There’s a little frisson of excitement every time you open Tinder. It’s as addictive as Candy Crush and as promising as a blind date, and each new face that pops up is a potential romance. It’s no wonder that there are more than 1.6 billion Tinder profiles across the globe. Some have even turned Tinder swipes into a numbers game in the hope that the sheer volume of potential matches turns into success, whether that’s a one-night stand or a coffee date or true love.
Or, as it turns out, your swiping habits might just be a way to make you feel better about yourself. New research from LendEdu, a student loan marketplace, indicates that most Tinder users aren’t even using the app to find love. Instead, nearly half are using it as a form of “confidence-boosting procrastination,” and more than 70 percent have never met up anyone from Tinder.
That’s bad news for the 4 percent of users who use the app in the hopes of finding a relationship. Tinder is often referred to as a “hookup app,” but LendEdu’s research indicates otherwise—only 22 percent of respondents said they use the app in the hope of finding a quick hookup.
LendEdu surveyed thousands of college students between 2015 and 2017 to learn more about their use of Tinder, which is credited with reinventing how millennials meet each other, find partners and date. Roughly 80 percent of Tinder’s users are millennials.
“If people are seeking a serious relationship, then they are most likely not going to use Tinder,” LendEdu’s Mike Brown said to the Daily Mail. In contrast, more than 66 percent of users of “traditional” online-dating services, like Match or OkCupid, said they had gone on at least one date with someone they met online. LendEdu’s Tinder research indicates that less than a third of its users had ever met up with a match from the app.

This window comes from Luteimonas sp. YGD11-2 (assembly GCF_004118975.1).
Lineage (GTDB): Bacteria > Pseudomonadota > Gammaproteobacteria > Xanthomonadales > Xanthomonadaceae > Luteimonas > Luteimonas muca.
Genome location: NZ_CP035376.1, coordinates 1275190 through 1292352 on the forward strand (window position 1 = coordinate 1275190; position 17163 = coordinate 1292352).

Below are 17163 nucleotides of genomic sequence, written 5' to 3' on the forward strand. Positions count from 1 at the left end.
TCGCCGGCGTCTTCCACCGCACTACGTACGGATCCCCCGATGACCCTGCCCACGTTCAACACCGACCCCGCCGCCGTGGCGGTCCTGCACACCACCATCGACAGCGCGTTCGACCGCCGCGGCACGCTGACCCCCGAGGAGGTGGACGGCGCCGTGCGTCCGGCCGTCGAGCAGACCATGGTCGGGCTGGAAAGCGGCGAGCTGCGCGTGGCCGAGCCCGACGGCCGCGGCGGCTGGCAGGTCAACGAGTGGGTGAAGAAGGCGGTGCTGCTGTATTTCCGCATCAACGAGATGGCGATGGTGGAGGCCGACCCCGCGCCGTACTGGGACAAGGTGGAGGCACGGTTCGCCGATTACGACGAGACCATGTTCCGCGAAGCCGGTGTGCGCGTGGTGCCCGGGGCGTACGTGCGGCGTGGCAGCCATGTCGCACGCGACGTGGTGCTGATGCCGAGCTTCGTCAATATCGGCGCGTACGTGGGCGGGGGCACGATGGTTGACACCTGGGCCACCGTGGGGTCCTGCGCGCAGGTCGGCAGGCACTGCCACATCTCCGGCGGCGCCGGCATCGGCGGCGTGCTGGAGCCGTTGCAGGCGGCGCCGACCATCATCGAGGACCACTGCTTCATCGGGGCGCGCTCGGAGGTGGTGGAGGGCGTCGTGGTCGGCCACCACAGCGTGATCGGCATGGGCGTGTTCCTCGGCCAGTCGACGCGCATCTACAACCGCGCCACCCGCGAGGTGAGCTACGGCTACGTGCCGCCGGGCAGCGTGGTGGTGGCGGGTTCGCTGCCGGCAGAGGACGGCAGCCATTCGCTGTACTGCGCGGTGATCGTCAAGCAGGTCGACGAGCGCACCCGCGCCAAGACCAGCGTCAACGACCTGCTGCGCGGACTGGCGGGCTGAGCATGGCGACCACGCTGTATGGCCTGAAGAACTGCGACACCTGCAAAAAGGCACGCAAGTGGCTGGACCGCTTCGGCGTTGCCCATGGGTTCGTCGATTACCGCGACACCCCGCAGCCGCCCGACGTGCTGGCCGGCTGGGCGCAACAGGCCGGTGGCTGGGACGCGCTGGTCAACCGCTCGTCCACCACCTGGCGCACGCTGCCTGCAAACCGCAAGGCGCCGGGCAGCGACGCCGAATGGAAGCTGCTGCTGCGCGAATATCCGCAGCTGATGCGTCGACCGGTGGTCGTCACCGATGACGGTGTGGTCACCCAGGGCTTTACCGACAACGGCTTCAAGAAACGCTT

Even so, there are success stories that only could’ve come about as a result of a swipe. I have friends who met long-term partners on the app—one couple recently welcomed their first child. There are also the millions of users who successfully found a partner for a night or a few weeks.
At its heart, though, is the idea that knowing someone likes you—or even that someone thinks you’re attractive—is enough to put a spring in your step. Writer Hayley Benger described the start of her Tinder journey for Thought Catalog: “It started first as a rush of excitement every time I was matched with someone. I had low self-esteem a year ago and enjoyed the confidence boost of guys who I would think were out of my league actually swiped yes.”
Author Emily Witt’s essay collection “Future Sex” explores free love, orgasmic meditation, polyamorous relationships and more, but one of her most arresting essays describes the evolution of online dating and how apps like Tinder can help users re-evaluate, or at least more clearly understand, what they’re looking for in another person.
Witt wrote the essays as a way to untangle her own history with relationships and examine her thought processes. In an interview with Jezebel, she describes her history with Tinder: